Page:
Stuart, Brad - SJ  

D

575

3,600,000

Oduya, Johnny - CHI

D

574

3,383,333


Note: Elias' score ranks 97th in the league while Oduya is 332nd. There is a total of 552 pro roster positions on the league's 24 teams.


Domino effect

 

When a team drops a player for financial reasons, obviously the goal is to replace him with a cheaper alternative. When many similar decisions are made this can quickly chip away at the pool of inexpensive journeymen that can be scooped up temporarily to help cover for injuries. In the past I have been able to use the likes of Joey Crabb and Tyson Strachan with good results for this league considering they would sit in my last roster spot for a week or two. This year the mass abandonment of vet players made it nearly impossible to find these players unless you were at the computer when news came out that someone potentially valuable has been called up.

 

With a lack of good cheap talent available on the wire that can provide immediate help, it was up to the owner to find solutions from within or go the trade route. Those that already possessed NHL-ready talent on their farm rosters had a great advantage in roster flexibility. Using my team from the UHL as an example, here is a list of players that spent the majority of the season on my farm roster but produced good numbers when called upon:

 

Player

Position

Score

Cap Hit

How acquired

DeKeyser, Danny (R) – DET

D

557

1,350,000

Prospect draft 2013

Raffl, Michael (R) - PHI 

LW,F

549

925,000

Prospect draft 2013

Brown, J.T. (R) - TB 

RW,F

422

874,125

Prospect draft 2012

Holland, Peter (R) - TOR 

C,F

419

1,295,000

Prospect draft 2011

Bourque, Gabriel - NAS 

LW,F

415

775,000

Free agent 2012

Hayes, Jimmy - FLA 

RW,F

411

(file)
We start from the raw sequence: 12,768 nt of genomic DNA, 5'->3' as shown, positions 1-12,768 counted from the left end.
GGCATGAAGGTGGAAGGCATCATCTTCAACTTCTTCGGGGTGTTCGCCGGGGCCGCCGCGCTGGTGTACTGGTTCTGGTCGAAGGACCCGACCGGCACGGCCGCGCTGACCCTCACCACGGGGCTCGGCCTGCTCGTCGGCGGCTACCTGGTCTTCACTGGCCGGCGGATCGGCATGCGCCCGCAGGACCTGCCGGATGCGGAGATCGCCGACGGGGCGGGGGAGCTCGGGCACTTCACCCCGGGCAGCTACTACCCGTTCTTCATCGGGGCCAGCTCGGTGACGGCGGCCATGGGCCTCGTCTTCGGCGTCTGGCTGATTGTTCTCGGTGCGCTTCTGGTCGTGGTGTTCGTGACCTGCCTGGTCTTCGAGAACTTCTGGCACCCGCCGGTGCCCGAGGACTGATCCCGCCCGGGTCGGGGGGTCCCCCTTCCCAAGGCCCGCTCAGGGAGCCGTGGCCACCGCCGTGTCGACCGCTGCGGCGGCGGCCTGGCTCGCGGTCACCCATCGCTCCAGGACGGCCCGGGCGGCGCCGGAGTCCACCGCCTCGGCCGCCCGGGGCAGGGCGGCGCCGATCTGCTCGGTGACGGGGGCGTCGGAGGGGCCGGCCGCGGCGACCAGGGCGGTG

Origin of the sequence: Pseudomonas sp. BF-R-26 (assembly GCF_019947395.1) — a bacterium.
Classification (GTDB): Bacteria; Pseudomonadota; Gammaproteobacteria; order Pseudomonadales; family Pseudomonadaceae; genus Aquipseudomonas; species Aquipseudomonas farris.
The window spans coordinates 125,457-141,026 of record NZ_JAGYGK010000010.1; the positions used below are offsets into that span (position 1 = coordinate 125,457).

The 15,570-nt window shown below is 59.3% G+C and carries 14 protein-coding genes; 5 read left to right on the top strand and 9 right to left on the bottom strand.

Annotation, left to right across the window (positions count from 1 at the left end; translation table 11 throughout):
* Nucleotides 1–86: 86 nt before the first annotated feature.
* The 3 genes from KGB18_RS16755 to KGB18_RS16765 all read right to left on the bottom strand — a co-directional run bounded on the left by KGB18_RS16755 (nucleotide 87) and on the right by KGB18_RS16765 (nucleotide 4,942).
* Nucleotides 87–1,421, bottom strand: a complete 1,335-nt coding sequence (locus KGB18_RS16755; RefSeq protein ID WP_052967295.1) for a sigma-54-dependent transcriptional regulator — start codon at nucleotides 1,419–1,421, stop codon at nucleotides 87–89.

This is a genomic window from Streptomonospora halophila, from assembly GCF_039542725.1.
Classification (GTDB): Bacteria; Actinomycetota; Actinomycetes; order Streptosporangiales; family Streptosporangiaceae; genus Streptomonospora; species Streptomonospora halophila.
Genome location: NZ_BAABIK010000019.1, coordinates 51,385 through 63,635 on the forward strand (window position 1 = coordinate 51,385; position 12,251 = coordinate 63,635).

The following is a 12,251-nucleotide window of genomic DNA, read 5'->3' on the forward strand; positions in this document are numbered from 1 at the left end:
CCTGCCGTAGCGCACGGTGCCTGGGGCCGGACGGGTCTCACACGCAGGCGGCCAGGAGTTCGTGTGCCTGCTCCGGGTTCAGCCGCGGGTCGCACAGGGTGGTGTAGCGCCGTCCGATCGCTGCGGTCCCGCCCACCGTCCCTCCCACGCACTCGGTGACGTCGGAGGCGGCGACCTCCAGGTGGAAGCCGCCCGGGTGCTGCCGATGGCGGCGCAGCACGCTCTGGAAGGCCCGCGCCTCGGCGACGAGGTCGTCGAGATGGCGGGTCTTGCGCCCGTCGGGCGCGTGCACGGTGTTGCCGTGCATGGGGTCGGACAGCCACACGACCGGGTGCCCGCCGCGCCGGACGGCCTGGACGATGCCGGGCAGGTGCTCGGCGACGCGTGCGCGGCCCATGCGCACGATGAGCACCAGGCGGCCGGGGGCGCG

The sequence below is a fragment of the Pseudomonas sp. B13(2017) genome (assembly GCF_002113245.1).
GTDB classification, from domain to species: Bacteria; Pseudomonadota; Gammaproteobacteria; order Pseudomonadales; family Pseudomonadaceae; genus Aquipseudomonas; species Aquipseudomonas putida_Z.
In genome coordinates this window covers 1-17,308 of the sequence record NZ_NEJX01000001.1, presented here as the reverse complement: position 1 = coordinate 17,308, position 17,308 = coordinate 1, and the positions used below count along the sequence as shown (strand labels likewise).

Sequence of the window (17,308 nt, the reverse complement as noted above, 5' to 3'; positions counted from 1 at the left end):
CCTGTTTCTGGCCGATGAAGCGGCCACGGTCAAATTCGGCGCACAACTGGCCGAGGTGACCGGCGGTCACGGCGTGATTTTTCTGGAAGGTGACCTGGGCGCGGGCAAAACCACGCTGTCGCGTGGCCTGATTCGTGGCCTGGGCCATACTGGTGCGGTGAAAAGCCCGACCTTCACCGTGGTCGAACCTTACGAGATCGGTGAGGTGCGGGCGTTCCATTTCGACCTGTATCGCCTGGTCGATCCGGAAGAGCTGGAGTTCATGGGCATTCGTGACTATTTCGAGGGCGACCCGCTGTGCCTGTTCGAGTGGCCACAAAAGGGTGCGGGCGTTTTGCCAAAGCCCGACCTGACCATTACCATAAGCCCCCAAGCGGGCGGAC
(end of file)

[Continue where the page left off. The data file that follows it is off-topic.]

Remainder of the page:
875,000

Trade 2013

Petrovic, Alex (R) - FLA  

D

209

870,000

Trade 2013


The big picture

 

Having all of these prospects in-house helped reduce the need to find cheap waiver-wire talent when there were no options available. It helps put in perspective the real importance of finding quality players to occupy your farm positions. Not only are you looking for future studs but also immediate help while they get their feet wet in the NHL.

 

The overall effect of teams abandoning their more expensive vets is most obvious in a year like this one with a lowered cap ceiling. However, history can repeat itself if one or more of your players hit the jackpot during summer free agency. You will often be faced with tough decisions to balance your budget.

 

Most of the time the declining vets are shown the door in favor of the younger and/or more productive players. Replacing your departing players is not an easy task. You will not always find the ideal replacement on the wire especially if your league is filled with savvy managers. If you do your homework ahead of time you might already have your replacement in-house.

 

Previously in Capped:

 

March ELCs and Their Cap League Appeal

The Rising Salary Cap and Your Keeper League Team